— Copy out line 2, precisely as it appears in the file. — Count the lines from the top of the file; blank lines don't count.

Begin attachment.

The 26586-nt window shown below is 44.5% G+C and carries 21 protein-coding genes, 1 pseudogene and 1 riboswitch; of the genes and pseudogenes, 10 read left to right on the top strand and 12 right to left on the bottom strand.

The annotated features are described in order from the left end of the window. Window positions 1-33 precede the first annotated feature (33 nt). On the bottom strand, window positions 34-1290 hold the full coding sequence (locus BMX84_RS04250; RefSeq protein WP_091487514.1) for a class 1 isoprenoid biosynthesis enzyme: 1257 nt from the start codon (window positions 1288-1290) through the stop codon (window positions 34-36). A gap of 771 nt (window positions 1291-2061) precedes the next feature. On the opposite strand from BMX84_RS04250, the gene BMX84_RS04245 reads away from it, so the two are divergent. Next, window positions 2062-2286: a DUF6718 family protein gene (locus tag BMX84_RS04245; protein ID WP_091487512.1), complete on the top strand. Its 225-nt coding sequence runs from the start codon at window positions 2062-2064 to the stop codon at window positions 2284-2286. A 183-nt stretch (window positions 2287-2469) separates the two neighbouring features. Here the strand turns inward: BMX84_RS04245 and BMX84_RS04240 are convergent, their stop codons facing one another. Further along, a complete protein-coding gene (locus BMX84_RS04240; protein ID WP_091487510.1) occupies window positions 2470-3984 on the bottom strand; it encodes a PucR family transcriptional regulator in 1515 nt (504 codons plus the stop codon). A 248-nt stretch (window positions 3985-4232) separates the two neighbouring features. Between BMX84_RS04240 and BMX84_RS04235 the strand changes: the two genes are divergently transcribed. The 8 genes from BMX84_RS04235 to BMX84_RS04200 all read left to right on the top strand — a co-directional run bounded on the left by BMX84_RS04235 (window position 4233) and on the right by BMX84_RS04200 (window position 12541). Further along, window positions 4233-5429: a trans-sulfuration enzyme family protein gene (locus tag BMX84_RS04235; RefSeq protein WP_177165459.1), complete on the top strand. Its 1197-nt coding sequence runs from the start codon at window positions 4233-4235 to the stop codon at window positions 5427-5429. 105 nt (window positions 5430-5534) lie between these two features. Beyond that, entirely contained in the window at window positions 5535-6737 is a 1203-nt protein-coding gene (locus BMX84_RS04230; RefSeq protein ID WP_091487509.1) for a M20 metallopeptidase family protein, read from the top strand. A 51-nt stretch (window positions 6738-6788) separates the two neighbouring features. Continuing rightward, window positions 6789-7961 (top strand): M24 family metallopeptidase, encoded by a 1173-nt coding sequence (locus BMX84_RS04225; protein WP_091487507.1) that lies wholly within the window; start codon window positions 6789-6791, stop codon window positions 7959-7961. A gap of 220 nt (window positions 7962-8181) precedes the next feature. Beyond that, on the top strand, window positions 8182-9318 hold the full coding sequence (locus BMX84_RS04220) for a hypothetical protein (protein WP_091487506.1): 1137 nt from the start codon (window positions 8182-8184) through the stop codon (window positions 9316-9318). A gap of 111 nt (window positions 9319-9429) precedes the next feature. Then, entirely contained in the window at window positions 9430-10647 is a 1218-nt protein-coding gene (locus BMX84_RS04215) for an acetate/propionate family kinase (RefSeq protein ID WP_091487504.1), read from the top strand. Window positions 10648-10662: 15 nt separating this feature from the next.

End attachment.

The annotated features are described in order from the left end of the window. Window positions 1-33 precede the first annotated feature (33 nt). On the bottom strand, window positions 34-1290 hold the full coding sequence (locus BMX84_RS04250; RefSeq protein WP_091487514.1) for a class 1 isoprenoid biosynthesis enzyme: 1257 nt from the start codon (window positions 1288-1290) through the stop codon (window positions 34-36). A gap of 771 nt (window positions 1291-2061) precedes the next feature. On the opposite strand from BMX84_RS04250, the gene BMX84_RS04245 reads away from it, so the two are divergent. Next, window positions 2062-2286: a DUF6718 family protein gene (locus tag BMX84_RS04245; protein ID WP_091487512.1), complete on the top strand. Its 225-nt coding sequence runs from the start codon at window positions 2062-2064 to the stop codon at window positions 2284-2286. A 183-nt stretch (window positions 2287-2469) separates the two neighbouring features. Here the strand turns inward: BMX84_RS04245 and BMX84_RS04240 are convergent, their stop codons facing one another. Further along, a complete protein-coding gene (locus BMX84_RS04240; protein ID WP_091487510.1) occupies window positions 2470-3984 on the bottom strand; it encodes a PucR family transcriptional regulator in 1515 nt (504 codons plus the stop codon). A 248-nt stretch (window positions 3985-4232) separates the two neighbouring features. Between BMX84_RS04240 and BMX84_RS04235 the strand changes: the two genes are divergently transcribed. The 8 genes from BMX84_RS04235 to BMX84_RS04200 all read left to right on the top strand — a co-directional run bounded on the left by BMX84_RS04235 (window position 4233) and on the right by BMX84_RS04200 (window position 12541). Further along, window positions 4233-5429: a trans-sulfuration enzyme family protein gene (locus tag BMX84_RS04235; RefSeq protein WP_177165459.1), complete on the top strand. Its 1197-nt coding sequence runs from the start codon at window positions 4233-4235 to the stop codon at window positions 5427-5429. 105 nt (window positions 5430-5534) lie between these two features. Beyond that, entirely contained in the window at window positions 5535-6737 is a 1203-nt protein-coding gene (locus BMX84_RS04230; RefSeq protein ID WP_091487509.1) for a M20 metallopeptidase family protein, read from the top strand. A 51-nt stretch (window positions 6738-6788) separates the two neighbouring features. Continuing rightward, window positions 6789-7961 (top strand): M24 family metallopeptidase, encoded by a 1173-nt coding sequence (locus BMX84_RS04225; protein WP_091487507.1) that lies wholly within the window; start codon window positions 6789-6791, stop codon window positions 7959-7961. A gap of 220 nt (window positions 7962-8181) precedes the next feature. Beyond that, on the top strand, window positions 8182-9318 hold the full coding sequence (locus BMX84_RS04220) for a hypothetical protein (protein WP_091487506.1): 1137 nt from the start codon (window positions 8182-8184) through the stop codon (window positions 9316-9318). A gap of 111 nt (window positions 9319-9429) precedes the next feature. Then, entirely contained in the window at window positions 9430-10647 is a 1218-nt protein-coding gene (locus BMX84_RS04215) for an acetate/propionate family kinase (RefSeq protein ID WP_091487504.1), read from the top strand. Window positions 10648-10662: 15 nt separating this feature from the next.